16 another group, such as, generates enantiomers (top line, below); the two 1 nuclei are magnetically equivalent. These nuclei are magnetically equivalent and have identical chemical shifts. a enantiotopic O b a O enantiomers O b COO COO COO a O b O b a O C 3 COO diastereotopic C 3 COO diastereomers C 3 COO 6) Fast exchange and consequences The signals of O functions often show no coupling to the hydrogens at the adjacent carbon. This observation is related to hydrogen bonding (remember?); the coupling is voided by a rapid exchange of the proton with other O groups and with traces of water; any remains in place (attached to the same O) for less than 10 5 s. Therefore, the NMR spectrum 16

17 shows only an average peak. The fast exchange can be slowed by cooling, causing the splitting to be observed. 7) 13C nuclear magnetic resonance You have learned that NMR spectroscopy is not limited to 1 nuclei. In particular, 13C NMR significantly aids structure elucidation. owever, the observation of 13C spectra faces major problems; we have learned earlier about the low natural abundance of 13C and the significantly lower sensitivity (the resonance frequency of 13C is only 1/4 that of 1. Furthermore 13C spectra have complex splitting patterns. Although we need not consider 13C 13C splittings (at the 1.1% natural abundance of 13C the probability of adjacent 13C nuclei is little more than 0.01%), 1 13C splittings are common and would further diminish the poor 13C intensities. In order to facility the recording of 13C spectra, all 1 splittings are removed by broad-band decoupling. This is achieved by applying a strong radiofrequency signal, covering the entire range of 1 frequencies, to the sample while the 13C spectrum is recorded. The resulting spectra show single lines for each magnetically distinct type of carbon. Like 1 spectra 13C spectra also have characteristic chemical shifts reflecting the chemical environment. The range of 13C shifts is much greater (~200 ppm) than that of 1 (10 ppm); 13C chemical shifts show similar trends to those of 1. Because of their low natural abundance, their low sensitivity, and because of the need to apply broad-band decoupling, 13C spectra are usually recorded by a special technique that allows ready accumulation. 17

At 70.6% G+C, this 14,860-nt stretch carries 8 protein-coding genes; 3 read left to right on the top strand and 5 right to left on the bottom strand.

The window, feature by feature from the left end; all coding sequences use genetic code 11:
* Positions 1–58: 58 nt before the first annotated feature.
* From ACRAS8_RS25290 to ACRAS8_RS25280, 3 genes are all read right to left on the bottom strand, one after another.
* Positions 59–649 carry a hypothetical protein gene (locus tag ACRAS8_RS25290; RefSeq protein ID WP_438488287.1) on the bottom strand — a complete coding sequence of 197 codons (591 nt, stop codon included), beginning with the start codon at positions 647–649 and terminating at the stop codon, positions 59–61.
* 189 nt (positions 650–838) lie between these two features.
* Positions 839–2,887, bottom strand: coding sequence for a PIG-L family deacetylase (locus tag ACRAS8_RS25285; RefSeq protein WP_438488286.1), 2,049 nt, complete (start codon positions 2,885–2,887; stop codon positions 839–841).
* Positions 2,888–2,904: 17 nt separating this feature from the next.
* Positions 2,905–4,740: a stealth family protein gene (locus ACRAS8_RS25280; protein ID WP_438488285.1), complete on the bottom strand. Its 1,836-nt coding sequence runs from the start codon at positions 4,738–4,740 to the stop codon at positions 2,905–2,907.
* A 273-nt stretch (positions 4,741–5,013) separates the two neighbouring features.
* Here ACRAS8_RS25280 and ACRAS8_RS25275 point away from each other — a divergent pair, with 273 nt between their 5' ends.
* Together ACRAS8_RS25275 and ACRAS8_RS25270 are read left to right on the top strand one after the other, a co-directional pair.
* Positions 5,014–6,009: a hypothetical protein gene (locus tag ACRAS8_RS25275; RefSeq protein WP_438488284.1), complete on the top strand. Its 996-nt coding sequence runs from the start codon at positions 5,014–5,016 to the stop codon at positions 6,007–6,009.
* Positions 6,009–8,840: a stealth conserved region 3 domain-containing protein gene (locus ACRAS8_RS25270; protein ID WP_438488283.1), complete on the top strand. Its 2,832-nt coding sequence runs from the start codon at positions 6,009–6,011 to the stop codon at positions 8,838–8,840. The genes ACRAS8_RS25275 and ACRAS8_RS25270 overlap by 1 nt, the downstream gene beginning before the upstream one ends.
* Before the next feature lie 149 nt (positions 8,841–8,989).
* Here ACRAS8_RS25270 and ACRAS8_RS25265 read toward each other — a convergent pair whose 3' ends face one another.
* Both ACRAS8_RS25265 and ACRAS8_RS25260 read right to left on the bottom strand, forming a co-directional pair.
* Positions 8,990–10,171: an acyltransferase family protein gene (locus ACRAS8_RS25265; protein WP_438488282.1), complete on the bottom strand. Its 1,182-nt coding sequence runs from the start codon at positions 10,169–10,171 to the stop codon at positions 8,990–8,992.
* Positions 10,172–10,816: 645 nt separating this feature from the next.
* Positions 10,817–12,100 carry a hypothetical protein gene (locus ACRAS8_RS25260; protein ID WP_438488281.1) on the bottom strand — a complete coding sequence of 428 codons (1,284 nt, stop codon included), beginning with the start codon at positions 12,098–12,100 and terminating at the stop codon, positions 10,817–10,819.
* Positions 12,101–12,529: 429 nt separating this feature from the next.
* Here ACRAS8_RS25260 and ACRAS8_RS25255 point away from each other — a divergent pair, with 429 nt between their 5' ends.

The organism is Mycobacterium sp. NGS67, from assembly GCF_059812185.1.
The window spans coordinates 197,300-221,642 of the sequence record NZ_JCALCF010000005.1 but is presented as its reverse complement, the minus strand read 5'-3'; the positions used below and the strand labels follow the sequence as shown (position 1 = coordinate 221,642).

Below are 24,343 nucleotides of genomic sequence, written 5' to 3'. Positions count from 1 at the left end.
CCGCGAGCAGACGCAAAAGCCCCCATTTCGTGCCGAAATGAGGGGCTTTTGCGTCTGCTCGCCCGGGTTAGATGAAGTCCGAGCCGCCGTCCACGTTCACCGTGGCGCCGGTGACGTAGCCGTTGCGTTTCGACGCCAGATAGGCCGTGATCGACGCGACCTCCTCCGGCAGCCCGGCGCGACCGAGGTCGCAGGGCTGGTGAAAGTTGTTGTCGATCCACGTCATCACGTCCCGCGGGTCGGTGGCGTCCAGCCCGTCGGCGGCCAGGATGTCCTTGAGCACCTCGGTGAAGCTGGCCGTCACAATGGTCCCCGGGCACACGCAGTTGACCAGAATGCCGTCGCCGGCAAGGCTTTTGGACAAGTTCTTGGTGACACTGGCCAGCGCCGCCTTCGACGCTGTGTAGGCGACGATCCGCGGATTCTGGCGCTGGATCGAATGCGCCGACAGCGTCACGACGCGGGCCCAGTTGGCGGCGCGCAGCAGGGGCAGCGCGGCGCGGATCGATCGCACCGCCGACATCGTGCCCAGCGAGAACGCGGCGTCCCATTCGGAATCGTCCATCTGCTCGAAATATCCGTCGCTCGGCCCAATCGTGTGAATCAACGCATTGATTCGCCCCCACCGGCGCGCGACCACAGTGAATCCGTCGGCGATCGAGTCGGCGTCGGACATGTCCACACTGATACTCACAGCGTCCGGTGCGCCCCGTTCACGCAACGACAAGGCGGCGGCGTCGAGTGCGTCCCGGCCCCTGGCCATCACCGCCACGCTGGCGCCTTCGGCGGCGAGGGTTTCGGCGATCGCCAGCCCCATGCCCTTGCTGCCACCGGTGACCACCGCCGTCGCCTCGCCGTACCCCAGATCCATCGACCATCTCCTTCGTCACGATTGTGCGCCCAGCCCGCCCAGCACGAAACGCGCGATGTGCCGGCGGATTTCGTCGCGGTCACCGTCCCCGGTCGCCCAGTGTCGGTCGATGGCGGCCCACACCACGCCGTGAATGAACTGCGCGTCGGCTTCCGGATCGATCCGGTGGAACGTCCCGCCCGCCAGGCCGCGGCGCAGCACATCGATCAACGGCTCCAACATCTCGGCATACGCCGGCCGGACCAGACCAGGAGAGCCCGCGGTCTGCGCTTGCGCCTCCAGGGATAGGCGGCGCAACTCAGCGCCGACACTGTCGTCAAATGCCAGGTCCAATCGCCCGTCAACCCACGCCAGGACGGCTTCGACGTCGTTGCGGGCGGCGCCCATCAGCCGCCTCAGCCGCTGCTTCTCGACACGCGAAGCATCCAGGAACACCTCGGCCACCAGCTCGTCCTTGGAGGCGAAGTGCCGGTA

18 Methods of Recording NMR Spectra There are two principal modes how NMR spectra, or any other spectra are recorded: a) Continuous Wave mode, CW Spectra recorded under conditions where the excitation frequency is changed continuously or, as in the case of NMR, where the magnetic field is changed continuously, are called continuous wave (CW) spectra. There will be spectral responses at a few frequencies, but at all other frequencies random noise is recorded. Multiple scans of the same sample can be accumulated to increase S/N, the signal to noise ratio. S/N increases with the square root of the number of scans; you need 100 scans to increase S/N tenfold. b) Fourier Transform mode, FT If we apply an energy pulse of frequency F to a sample for a very short time, t (turn excitation ON and OFF rapidly), we sample all frequencies in the range (F 1/t) < F < (F + 1/t) We then record the decay of the changes induced by the energy pulse; the result is called a free-induction decay (FID). Fourier transform is a mathematical procedure that converts the time record (FID) into a frequency record, the NMR spectrum. Multiple scans of the same sample can be accumulated increasing the signal to noise ratio, S/N. S/N increases with the square root of the number of scans; 100 scans will increase S/N tenfold. The FT method can be applied in NMR, IR, and MS. 9) Off-Resonance Decoupling Advanced Topic Broad-band decoupling simplifies the 13C spectra, but it also causes the loss of any information concerning nearby protons. For organic structure 18